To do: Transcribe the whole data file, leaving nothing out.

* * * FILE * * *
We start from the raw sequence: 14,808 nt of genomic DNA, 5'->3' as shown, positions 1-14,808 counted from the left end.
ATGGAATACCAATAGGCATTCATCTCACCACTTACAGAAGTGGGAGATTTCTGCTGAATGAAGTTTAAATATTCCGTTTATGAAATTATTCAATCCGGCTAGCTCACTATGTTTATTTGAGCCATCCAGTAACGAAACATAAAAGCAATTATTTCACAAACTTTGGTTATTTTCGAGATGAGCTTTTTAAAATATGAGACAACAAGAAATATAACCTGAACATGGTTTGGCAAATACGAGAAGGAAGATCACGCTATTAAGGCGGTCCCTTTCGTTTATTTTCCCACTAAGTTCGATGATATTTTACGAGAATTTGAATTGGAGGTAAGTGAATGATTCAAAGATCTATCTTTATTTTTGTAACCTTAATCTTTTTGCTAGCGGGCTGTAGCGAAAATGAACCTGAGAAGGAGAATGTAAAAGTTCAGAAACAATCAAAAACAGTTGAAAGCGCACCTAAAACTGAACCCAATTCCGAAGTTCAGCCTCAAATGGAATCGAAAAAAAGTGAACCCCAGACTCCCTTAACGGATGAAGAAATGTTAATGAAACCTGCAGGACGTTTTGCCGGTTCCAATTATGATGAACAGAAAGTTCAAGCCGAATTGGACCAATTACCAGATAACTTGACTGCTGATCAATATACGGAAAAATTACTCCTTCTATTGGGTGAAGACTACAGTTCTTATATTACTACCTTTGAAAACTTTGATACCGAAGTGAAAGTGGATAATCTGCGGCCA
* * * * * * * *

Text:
We start from the raw sequence: 14,808 nt of genomic DNA, 5'->3' as shown, positions 1-14,808 counted from the left end.
ATGGAATACCAATAGGCATTCATCTCACCACTTACAGAAGTGGGAGATTTCTGCTGAATGAAGTTTAAATATTCCGTTTATGAAATTATTCAATCCGGCTAGCTCACTATGTTTATTTGAGCCATCCAGTAACGAAACATAAAAGCAATTATTTCACAAACTTTGGTTATTTTCGAGATGAGCTTTTTAAAATATGAGACAACAAGAAATATAACCTGAACATGGTTTGGCAAATACGAGAAGGAAGATCACGCTATTAAGGCGGTCCCTTTCGTTTATTTTCCCACTAAGTTCGATGATATTTTACGAGAATTTGAATTGGAGGTAAGTGAATGATTCAAAGATCTATCTTTATTTTTGTAACCTTAATCTTTTTGCTAGCGGGCTGTAGCGAAAATGAACCTGAGAAGGAGAATGTAAAAGTTCAGAAACAATCAAAAACAGTTGAAAGCGCACCTAAAACTGAACCCAATTCCGAAGTTCAGCCTCAAATGGAATCGAAAAAAAGTGAACCCCAGACTCCCTTAACGGATGAAGAAATGTTAATGAAACCTGCAGGACGTTTTGCCGGTTCCAATTATGATGAACAGAAAGTTCAAGCCGAATTGGACCAATTACCAGATAACTTGACTGCTGATCAATATACGGAAAAATTACTCCTTCTATTGGGTGAAGACTACAGTTCTTATATTACTACCTTTGAAAACTTTGATACCGAAGTGAAAGTGGATAATCTGCGGCCA